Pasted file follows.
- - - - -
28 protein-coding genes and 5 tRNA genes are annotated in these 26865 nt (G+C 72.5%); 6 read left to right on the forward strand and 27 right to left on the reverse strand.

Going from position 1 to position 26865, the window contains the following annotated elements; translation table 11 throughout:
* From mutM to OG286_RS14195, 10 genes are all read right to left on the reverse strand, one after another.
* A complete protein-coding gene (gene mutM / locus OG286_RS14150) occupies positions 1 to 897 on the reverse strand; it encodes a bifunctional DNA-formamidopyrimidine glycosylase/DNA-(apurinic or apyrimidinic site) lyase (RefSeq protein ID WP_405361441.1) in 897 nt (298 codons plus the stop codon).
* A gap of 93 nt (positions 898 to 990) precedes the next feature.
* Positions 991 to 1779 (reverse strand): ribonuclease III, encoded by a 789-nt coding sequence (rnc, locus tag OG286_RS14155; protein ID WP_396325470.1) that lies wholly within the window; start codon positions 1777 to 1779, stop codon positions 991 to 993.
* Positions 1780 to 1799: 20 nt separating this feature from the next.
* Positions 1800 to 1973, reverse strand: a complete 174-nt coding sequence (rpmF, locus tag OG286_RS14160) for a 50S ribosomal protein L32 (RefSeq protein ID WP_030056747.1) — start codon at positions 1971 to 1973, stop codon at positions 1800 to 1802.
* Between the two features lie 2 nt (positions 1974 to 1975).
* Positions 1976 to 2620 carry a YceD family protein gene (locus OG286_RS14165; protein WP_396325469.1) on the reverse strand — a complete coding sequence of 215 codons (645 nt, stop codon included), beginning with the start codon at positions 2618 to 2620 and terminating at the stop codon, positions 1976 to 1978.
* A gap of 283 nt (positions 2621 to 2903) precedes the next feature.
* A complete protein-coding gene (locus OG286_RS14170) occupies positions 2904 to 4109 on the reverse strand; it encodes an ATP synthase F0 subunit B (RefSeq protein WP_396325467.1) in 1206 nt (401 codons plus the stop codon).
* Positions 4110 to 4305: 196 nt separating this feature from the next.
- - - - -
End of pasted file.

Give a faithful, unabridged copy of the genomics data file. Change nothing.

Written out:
28 protein-coding genes and 5 tRNA genes are annotated in these 26865 nt (G+C 72.5%); 6 read left to right on the forward strand and 27 right to left on the reverse strand.

Going from position 1 to position 26865, the window contains the following annotated elements; translation table 11 throughout:
* From mutM to OG286_RS14195, 10 genes are all read right to left on the reverse strand, one after another.
* A complete protein-coding gene (gene mutM / locus OG286_RS14150) occupies positions 1 to 897 on the reverse strand; it encodes a bifunctional DNA-formamidopyrimidine glycosylase/DNA-(apurinic or apyrimidinic site) lyase (RefSeq protein ID WP_405361441.1) in 897 nt (298 codons plus the stop codon).
* A gap of 93 nt (positions 898 to 990) precedes the next feature.
* Positions 991 to 1779 (reverse strand): ribonuclease III, encoded by a 789-nt coding sequence (rnc, locus tag OG286_RS14155; protein ID WP_396325470.1) that lies wholly within the window; start codon positions 1777 to 1779, stop codon positions 991 to 993.
* Positions 1780 to 1799: 20 nt separating this feature from the next.
* Positions 1800 to 1973, reverse strand: a complete 174-nt coding sequence (rpmF, locus tag OG286_RS14160) for a 50S ribosomal protein L32 (RefSeq protein ID WP_030056747.1) — start codon at positions 1971 to 1973, stop codon at positions 1800 to 1802.
* Between the two features lie 2 nt (positions 1974 to 1975).
* Positions 1976 to 2620 carry a YceD family protein gene (locus OG286_RS14165; protein WP_396325469.1) on the reverse strand — a complete coding sequence of 215 codons (645 nt, stop codon included), beginning with the start codon at positions 2618 to 2620 and terminating at the stop codon, positions 1976 to 1978.
* A gap of 283 nt (positions 2621 to 2903) precedes the next feature.
* A complete protein-coding gene (locus OG286_RS14170) occupies positions 2904 to 4109 on the reverse strand; it encodes an ATP synthase F0 subunit B (RefSeq protein WP_396325467.1) in 1206 nt (401 codons plus the stop codon).
* Positions 4110 to 4305: 196 nt separating this feature from the next.